|Abstract:||Advancement in medical science over years has led to bulk production and consumption of pharmaceutical compounds all over the world. Antibiotics, particularly have become an indispensable part of human and animal health systems, which are intended to treat bacterial infections. As per a report published in 2018, over a period of fifteen years (2000 – 2015), antibiotic consumption in India increased by 103%. Moreover, India was the largest consumer of antibiotics in the world in 2010, with cephalosporins, broad-spectrum penicillins and fluoroquinolones among the top three categories of antibiotics being consumed by Indians Such large production and intake of antibiotics has led to their occurrence and accumulation in aquatic environment. Scientific communities worldwide have conducted comprehensive studies and reported occurrence of antibiotics in effluents from waste water treatment plants, sewage treatment plants, sea water, river water, lakes and ground water, which proved the incapability of conventional treatment technologies to remove antibiotics. This alarming issue requires immediate attention due to growing antibiotic resistance in native bacterial population. Over the years, this problem has worsened in India, leading to highest number of deaths caused by antibiotic resistance. Electro-oxidation (EO) has fetched much attention of researchers in past two decades. EO is a type of electrochemical AOP, which utilizes strong oxidant species (•OH, H2O2, O3) generated on anode for pollutant degradation in a much simpler equipment and without involvement of any hazardous chemicals. Moreover, it is an environmentally benign technology as no sludge generation takes place. In present study, two commonly prescribed antibiotics: ofloxacin (OFLX) and amoxicillin trihydrate (AMT), belonging to fluroquinolone and penicillin category, respectively, were chosen as model pollutants for testing the degradation/mineralization efficiency of EO cell comprising of Ti/RuO2 electrodes in batch as well continuous mode of treatment. In case of batch EO treatment of antibiotics (OFLX and AMT), treatment efficiency was evaluated in terms of antibiotic removal efficiency (%ARE), TOC removal efficiency (%TRE), specific energy consumption (SEC, kW h (g TOC removed)-1) and mineralization current efficiency (%MCE). The effects of operating parameters such as applied current (I, 0.25–1.0 A), initial pH of wastewater (2–9) and supporting electrolyte (NaCl) concentration (S0, 0.5–2 g L-1), on ARE, TRE, SEC and MCE were systematically studied. Effect of initial antibiotic concentration (C0, 10–50 mg L-1) and applied current (I) on kinetics of antibiotic degradation was analysed. Analysis of transformation products of antibiotics formed during EO was done by ultra-performance liquid chromatography coupled with mass spectrometry (UPLC-Q-TOF-MS). In case of batch EO treatment of OFLX, optimum pH and current were found to be 6.8 ± 0.1 (natural pH of OFLX wastewater) and 1 A, at which 80% ARE and 46.3% TRE were achieved in 30 min and 240 min of electrolysis, respectively. MCE decreased from 7.8 to 4.9% with increase in I value from 0.25 to 1 A. De-fluorination, breaking of piperazinyl ring and dealkylation or replacement by •OH and Cl- led to the formation of seven major OFLX transformation products. Whereas, when batch EO of AMT was performed, 60% of antibiotic and 48% of TOC removal took place in 60 and 240 min, respectively, at optimum conditions of 1 A of applied current and neutral pH 7.0. MCE decreased from 11.77 to 7.67% with increase in applied current from 0.25 to 1.0 A. This was attributed to increase in undesirable but inevitable reactions occurring simultaneously during EO, which consumed a considerable part of energy. Three major transformation products of AMT were identified which were generated after hydroxylation of AMT molecule and attack of active chlorine on aromatic moiety. Degradation of both the drugs followed pseudo-first order kinetics. Increase in applied current resulted in rapid degradation, which was proved by increase in kf value. SEC decreased with the increase in NaCl concentration. The operating cost of EO process for removal of 1 g of TOC was found to be INR 35.38 ($ 0.54) and INR 28.88 ($ 0.44) for OFLX and AMT, respectively. The reactor set-up for continuous EO treatment was similar to batch except that an inlet and outlet points were incorporated in the reactor, and a continuous supply of wastewater from reservoir to reactor at required flow-rate (corresponding to retention time) was facilitated by a peristaltic pump. The continuous EO of antibiotics was performed after designing the experiments by response surface methodology (RSM) based on five level central composite design (CCD) . Set of 30 experiments with 6 replications were performed for each antibiotic. Individual and interactive effects of operating parameters (independent variables): pH (2–10), I (0.25–1.25 A), retention time (RT, 15 – 195 min) and elapsed time (t, 20 -180 min), on the responses %TOC removal (Z1), % antibiotic removal (Z2) and SEC (Z3) were investigated. Synthetic wastewater comprising 50 mg L-1 of drug and 2 g L-1 of NaCl was freshly prepared before each experiment. As suggested by ANOVA, the quadratic model was found to be significant for both the antibiotics. The optimum condition for continuous EO treatment of OFLX as found by RSM was: pH = 6.0, I = 0.64 A, RT = 157.68 min and t = 170 min. The experimental values of the responses (Z1 = 23.85%, Z2 = 76.78%, Z3 = 0.706 kW h (g TOC removed)-1) were in good agreement with the predicted values (Z1 = 23.94%, Z2 = 78.16%, Z3 = 0.658 kW h (g TOC removed)-1). Seven major reaction intermediates of OFLX were identified and a plausible degradation scheme was proposed. In case of AMT, optimum condition achieved by RSM was: pH = 7.53, I = 0.7 A, RT = 175.6 min and t = 128.89 min. The experimental values of the responses (Z1 = 38.36%, Z2 = 52.86%, Z3 = 0.385 kW h (g TOC removed)-1) were in good agreement with the predicted values (Z1 = 37.82%, Z2 = 51.64%, Z3 = 0.408 kW h (g TOC removed)-1). MCE at optimum run came out to be 5.07 and 9.81% for OFLX and AMT, respectively. Decay kinetics of both the antibiotics as well as mineralization at optimum run of continuous EO followed pseudo-first order kinetic model. However, degradation was found to be almost five times faster than mineralization of antibiotics by Ti/RuO2 electrodes. A plausible degradation mechanism was proposed on the basis of eight major reaction intermediates of AMT. Apart from direct degradation at anode surface, the AMT molecule was indirectly oxidized by active chlorine leading to opening of its beta-lactam ring. The chlorinated transformation products underwent reduction at the Ti/RuO2 cathode, leading to their de-chlorination. The operating cost of continuous EO treatment of antibiotics came out to be INR 102.69 (US $ 1.57) (OFLX) and INR 56.5 (US $ 0.87) (AMT) for removal of 1 g of TOC from the wastewater. The characterization of fresh and used Ti/RuO2 electrodes was done by SEM–EDX and XRD analysis. SEM images revealed that the morphology of electrodes was same, except diminutive loss of RuO2 coating after performing EO treatment reactions. EDX study of used electrode indicated increase in amount of carbon content as compared to fresh electrode, which could be attributed to •OH mediated EO. XRD pattern of fresh and used electrode exhibited Ti, TiO2 and RuO2 rich broad and symmetric peaks. The peak positions in used electrode remained intact, signifying unaltered micro structure, however the intensity of peaks was slightly diminished.|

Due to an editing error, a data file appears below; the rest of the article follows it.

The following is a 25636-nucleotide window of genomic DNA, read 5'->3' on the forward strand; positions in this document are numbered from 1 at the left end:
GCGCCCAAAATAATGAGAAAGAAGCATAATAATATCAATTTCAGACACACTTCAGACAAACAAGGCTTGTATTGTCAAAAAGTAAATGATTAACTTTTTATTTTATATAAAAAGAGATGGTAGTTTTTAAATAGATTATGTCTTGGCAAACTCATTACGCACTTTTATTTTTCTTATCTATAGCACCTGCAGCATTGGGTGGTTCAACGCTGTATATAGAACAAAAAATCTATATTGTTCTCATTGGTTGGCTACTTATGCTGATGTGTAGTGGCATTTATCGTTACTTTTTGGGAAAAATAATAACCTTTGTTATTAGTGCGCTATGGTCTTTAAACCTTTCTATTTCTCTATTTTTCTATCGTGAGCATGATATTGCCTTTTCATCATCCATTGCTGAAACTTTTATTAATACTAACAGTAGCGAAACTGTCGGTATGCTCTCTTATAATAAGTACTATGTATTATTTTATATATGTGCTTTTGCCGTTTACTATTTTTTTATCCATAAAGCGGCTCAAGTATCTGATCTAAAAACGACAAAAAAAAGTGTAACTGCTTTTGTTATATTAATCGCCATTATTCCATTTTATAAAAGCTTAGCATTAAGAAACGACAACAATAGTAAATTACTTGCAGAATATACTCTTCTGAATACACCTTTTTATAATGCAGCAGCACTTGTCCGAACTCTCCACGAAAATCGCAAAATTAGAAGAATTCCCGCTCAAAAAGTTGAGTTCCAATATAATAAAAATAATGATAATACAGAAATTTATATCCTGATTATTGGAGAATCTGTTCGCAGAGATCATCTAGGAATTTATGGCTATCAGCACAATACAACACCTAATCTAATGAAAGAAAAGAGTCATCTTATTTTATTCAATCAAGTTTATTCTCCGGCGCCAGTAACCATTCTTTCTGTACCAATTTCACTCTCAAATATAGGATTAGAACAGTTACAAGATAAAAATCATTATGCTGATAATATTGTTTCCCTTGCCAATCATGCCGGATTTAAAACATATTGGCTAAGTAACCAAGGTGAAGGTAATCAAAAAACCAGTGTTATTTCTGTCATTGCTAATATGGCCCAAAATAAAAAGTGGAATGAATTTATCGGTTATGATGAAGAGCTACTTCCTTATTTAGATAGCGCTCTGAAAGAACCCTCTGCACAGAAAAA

|Appears in Collections:||Doctoral Theses@CHED|